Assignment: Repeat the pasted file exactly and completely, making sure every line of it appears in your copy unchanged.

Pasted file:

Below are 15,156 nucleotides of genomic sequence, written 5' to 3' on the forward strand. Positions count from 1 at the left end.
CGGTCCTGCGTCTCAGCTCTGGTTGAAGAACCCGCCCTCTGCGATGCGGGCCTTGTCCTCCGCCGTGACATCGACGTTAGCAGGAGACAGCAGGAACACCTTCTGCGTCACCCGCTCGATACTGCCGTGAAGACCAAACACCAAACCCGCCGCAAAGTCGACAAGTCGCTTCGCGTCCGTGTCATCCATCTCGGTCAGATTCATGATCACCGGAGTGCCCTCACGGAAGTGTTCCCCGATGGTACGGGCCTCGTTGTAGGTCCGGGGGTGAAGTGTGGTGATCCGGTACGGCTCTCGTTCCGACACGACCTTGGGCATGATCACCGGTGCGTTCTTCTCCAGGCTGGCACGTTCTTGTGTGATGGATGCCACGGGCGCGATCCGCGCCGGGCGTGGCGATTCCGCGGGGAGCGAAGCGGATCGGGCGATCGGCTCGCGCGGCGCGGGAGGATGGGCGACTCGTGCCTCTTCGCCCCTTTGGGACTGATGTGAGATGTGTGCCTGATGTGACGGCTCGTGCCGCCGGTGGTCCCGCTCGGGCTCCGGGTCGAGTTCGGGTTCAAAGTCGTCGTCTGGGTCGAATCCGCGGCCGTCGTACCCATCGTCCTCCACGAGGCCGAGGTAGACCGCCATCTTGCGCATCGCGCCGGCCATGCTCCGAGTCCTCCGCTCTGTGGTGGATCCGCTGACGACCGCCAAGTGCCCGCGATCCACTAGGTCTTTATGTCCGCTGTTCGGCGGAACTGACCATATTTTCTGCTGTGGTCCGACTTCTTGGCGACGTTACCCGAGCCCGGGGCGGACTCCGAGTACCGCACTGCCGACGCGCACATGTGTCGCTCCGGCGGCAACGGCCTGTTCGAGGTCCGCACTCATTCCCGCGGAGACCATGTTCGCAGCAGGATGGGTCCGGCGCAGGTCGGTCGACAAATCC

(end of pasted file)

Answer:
Below are 15,156 nucleotides of genomic sequence, written 5' to 3' on the forward strand. Positions count from 1 at the left end.
CGGTCCTGCGTCTCAGCTCTGGTTGAAGAACCCGCCCTCTGCGATGCGGGCCTTGTCCTCCGCCGTGACATCGACGTTAGCAGGAGACAGCAGGAACACCTTCTGCGTCACCCGCTCGATACTGCCGTGAAGACCAAACACCAAACCCGCCGCAAAGTCGACAAGTCGCTTCGCGTCCGTGTCATCCATCTCGGTCAGATTCATGATCACCGGAGTGCCCTCACGGAAGTGTTCCCCGATGGTACGGGCCTCGTTGTAGGTCCGGGGGTGAAGTGTGGTGATCCGGTACGGCTCTCGTTCCGACACGACCTTGGGCATGATCACCGGTGCGTTCTTCTCCAGGCTGGCACGTTCTTGTGTGATGGATGCCACGGGCGCGATCCGCGCCGGGCGTGGCGATTCCGCGGGGAGCGAAGCGGATCGGGCGATCGGCTCGCGCGGCGCGGGAGGATGGGCGACTCGTGCCTCTTCGCCCCTTTGGGACTGATGTGAGATGTGTGCCTGATGTGACGGCTCGTGCCGCCGGTGGTCCCGCTCGGGCTCCGGGTCGAGTTCGGGTTCAAAGTCGTCGTCTGGGTCGAATCCGCGGCCGTCGTACCCATCGTCCTCCACGAGGCCGAGGTAGACCGCCATCTTGCGCATCGCGCCGGCCATGCTCCGAGTCCTCCGCTCTGTGGTGGATCCGCTGACGACCGCCAAGTGCCCGCGATCCACTAGGTCTTTATGTCCGCTGTTCGGCGGAACTGACCATATTTTCTGCTGTGGTCCGACTTCTTGGCGACGTTACCCGAGCCCGGGGCGGACTCCGAGTACCGCACTGCCGACGCGCACATGTGTCGCTCCGGCGGCAACGGCCTGTTCGAGGTCCGCACTCATTCCCGCGGAGACCATGTTCGCAGCAGGATGGGTCCGGCGCAGGTCGGTCGACAAATCC